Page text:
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Saturday, November 19, 2016

An Overhaul (part 4) - Drivetrain

Other than multiple flats, catastrophic failure of the drivetrain is probably the most common mechanical deal breaker in a gravel race.  Rear derailleurs and chains are particularly vulnerable to jams and breaks from the small, odd-shaped chunks of gravel that can travel with muddy soil.  And the rest of the drivetrain is far from immune.

I focus on prevention by prioritizing durable components, frequent maintenance and careful operation in adverse conditions.  That is, I choose heavier (not race light and not carbon) components, clean off any accumulation of anything, and stop pedaling when something doesn't sound or feel right.  Sure, I've broken stuff, but this approach has carried me through many messy miles, including the infamous 2014 Odin's Revenge 180 mile gravel race, where only six racers finished ahead of a long, muddy trail of broken bikes, parts and dreams.  (Yes, I passed a fellow racer holding up a broken carbon frame.)  Now that this drivetrain is disassembled and really clean, let's see how it's held up after all those miles.

Damage assessment after the first Minimum Maintenance Road at the 2014 Odin's Revenge.
That was it for some racers, over 150 miles of rough roads short of the finish.  (photo by Scott Redd)
Rear Derailleur (Shimano Deore LX).   Even cleaned up and polished a bit, this rear derailleur looks like it's been through some medieval battles.  Scuffs and scratches abound.  But, more importantly, the main spring, joints and pulleys look solid, feel good and move right.  I don't have to do much of anything with this derailleur.  Remarkable.  It's going right back on.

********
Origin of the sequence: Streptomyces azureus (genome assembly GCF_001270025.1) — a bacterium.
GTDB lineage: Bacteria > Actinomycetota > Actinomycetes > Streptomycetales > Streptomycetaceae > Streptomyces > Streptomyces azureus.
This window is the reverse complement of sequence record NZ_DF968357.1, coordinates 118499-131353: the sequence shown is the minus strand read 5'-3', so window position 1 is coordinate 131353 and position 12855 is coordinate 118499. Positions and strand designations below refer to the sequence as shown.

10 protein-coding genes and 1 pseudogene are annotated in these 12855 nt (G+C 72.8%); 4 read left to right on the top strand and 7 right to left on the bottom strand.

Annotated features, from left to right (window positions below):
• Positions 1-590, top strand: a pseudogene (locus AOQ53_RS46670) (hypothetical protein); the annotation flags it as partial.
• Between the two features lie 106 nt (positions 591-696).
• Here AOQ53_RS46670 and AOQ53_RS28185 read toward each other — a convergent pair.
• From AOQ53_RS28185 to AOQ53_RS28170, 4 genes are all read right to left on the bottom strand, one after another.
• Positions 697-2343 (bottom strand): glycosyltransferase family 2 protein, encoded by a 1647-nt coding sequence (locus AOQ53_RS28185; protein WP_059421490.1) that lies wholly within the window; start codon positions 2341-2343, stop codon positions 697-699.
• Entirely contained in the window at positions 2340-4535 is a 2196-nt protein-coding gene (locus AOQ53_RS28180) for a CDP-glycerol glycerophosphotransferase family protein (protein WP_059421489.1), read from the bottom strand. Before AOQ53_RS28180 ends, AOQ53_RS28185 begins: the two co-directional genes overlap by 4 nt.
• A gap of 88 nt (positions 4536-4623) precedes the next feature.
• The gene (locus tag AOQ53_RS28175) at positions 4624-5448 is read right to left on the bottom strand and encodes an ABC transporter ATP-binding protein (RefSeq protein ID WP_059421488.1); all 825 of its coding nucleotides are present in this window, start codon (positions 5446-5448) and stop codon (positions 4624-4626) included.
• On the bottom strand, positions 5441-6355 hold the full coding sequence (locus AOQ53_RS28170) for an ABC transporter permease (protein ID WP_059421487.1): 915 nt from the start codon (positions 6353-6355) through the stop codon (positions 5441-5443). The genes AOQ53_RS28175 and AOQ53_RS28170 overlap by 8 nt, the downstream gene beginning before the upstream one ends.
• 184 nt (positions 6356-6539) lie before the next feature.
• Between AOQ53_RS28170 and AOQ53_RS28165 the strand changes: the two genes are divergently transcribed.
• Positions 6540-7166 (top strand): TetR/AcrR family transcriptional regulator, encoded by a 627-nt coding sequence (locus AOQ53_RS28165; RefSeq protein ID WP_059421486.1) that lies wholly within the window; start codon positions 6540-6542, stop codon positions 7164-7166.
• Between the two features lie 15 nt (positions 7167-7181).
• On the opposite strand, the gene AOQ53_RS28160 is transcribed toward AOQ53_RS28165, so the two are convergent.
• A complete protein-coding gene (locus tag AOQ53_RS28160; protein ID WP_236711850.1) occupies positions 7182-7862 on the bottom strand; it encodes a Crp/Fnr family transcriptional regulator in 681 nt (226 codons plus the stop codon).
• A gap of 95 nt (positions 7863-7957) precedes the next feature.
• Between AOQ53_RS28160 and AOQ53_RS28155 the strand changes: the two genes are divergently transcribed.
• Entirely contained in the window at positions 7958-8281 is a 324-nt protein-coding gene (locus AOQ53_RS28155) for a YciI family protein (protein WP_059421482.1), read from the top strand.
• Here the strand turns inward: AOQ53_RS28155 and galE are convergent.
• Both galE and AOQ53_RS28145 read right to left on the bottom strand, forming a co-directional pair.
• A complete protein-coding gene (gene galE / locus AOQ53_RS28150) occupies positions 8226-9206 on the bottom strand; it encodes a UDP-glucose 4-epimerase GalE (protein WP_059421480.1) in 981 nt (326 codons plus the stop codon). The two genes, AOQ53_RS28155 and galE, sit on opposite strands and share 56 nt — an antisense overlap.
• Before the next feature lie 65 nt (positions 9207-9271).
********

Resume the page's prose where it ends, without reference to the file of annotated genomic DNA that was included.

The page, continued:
Front Derailleur (Shimano XT Top Pull).  Practically new when pulled off my old Torelli cyclocross bike in a single speed conversion, this front derailleur is elegantly simple and functional.  The top pull design allows the shift cable to run along the top tube and down the seat tube directly into the derailleur.  No need to run the cable below the derailleur, around a pulley and back up, as required by a bottom pull derailleur.  That's one less spot to collect mud and debris that can cause failure.  Cleaned up and polished a bit, this derailleur looks and works great.  Back on it goes.

Go ahead, call me a curmudgeon.  I am not removing the front derailleur for a 1X drivetrain, which inflicts considerably greater lateral forces on the often gunked up chain as it moves across the breadth of the now necessary wide range cassette.  I know experienced cyclists who love their 1X drivetrain for this application and that's great.  It's certainly the trend and may be the wave.  But I like closer spacing in mid-range gears.  I also know from years of single speeding how little a chain wears when the drive line between the chain ring and cog is always perfectly straight, and how much greater a chain wears even when properly operating a 3X drivetrain, let alone a 2X.  Cranking through gunk with a chain torqued from a single chain ring to a 36, 42 or even larger cassette cog does not fit my design criteria for this bike.